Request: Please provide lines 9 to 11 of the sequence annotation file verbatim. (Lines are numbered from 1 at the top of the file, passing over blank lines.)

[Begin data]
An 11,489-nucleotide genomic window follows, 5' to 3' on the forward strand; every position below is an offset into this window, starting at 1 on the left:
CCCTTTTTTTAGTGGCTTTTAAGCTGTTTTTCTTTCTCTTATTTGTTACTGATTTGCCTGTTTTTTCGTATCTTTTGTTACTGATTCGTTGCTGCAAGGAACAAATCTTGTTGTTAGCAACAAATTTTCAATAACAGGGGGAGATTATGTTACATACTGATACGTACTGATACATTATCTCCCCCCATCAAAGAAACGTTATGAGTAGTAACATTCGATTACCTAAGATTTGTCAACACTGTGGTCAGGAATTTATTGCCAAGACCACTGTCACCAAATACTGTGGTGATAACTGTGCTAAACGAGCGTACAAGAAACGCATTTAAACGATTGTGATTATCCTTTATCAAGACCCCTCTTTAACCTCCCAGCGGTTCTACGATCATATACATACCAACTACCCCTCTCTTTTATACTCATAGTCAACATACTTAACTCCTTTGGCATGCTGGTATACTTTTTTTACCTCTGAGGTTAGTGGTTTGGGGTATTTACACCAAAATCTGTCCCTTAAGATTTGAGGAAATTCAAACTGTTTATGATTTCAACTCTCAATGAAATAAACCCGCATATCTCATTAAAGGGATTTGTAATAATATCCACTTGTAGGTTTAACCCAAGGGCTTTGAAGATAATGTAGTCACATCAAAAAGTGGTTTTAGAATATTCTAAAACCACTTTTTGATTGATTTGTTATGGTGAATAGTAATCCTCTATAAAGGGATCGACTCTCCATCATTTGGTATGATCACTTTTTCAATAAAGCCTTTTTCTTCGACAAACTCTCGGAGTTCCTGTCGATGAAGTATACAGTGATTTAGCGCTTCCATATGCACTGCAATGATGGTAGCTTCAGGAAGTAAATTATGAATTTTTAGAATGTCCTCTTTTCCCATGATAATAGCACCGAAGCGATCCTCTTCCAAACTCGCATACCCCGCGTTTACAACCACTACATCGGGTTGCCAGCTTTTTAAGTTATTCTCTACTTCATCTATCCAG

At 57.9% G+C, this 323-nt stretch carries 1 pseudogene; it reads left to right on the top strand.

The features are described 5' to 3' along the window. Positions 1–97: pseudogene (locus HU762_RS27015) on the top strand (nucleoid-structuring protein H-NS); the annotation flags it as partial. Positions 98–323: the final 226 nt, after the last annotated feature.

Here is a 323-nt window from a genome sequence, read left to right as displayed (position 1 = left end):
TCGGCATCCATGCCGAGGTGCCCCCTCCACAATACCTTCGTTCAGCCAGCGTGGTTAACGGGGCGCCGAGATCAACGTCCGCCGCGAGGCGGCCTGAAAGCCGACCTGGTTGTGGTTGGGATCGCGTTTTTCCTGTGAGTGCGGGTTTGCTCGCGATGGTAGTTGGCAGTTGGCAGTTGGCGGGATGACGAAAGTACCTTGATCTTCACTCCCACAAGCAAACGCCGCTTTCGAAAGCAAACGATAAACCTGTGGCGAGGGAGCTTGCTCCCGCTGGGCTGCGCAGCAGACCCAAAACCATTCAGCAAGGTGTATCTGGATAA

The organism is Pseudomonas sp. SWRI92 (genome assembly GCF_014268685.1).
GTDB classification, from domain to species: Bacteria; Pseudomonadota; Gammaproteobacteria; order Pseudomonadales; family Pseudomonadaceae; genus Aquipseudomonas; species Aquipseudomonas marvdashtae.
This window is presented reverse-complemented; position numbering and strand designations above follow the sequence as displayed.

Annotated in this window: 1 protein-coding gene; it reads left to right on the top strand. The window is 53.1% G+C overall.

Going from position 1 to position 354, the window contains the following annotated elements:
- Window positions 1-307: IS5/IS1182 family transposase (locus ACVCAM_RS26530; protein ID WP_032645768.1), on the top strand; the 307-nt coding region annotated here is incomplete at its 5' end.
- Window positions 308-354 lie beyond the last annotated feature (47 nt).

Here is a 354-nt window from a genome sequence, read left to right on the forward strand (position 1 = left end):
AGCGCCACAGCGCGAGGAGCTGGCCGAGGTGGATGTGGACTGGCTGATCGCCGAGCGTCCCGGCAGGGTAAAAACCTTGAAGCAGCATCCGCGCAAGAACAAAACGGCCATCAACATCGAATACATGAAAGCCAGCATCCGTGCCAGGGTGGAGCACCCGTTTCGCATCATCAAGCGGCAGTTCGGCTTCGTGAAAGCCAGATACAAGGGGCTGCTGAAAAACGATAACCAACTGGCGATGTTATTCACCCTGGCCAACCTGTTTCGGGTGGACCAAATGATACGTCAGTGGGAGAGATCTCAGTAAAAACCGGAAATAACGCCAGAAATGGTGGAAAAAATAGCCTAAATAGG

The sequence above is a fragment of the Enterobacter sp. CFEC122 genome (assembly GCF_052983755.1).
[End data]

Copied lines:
This window is presented reverse-complemented; position numbering and strand designations above follow the sequence as displayed.

Annotated in this window: 1 protein-coding gene; it reads left to right on the top strand. The window is 53.1% G+C overall.

Going from position 1 to position 354, the window contains the following annotated elements: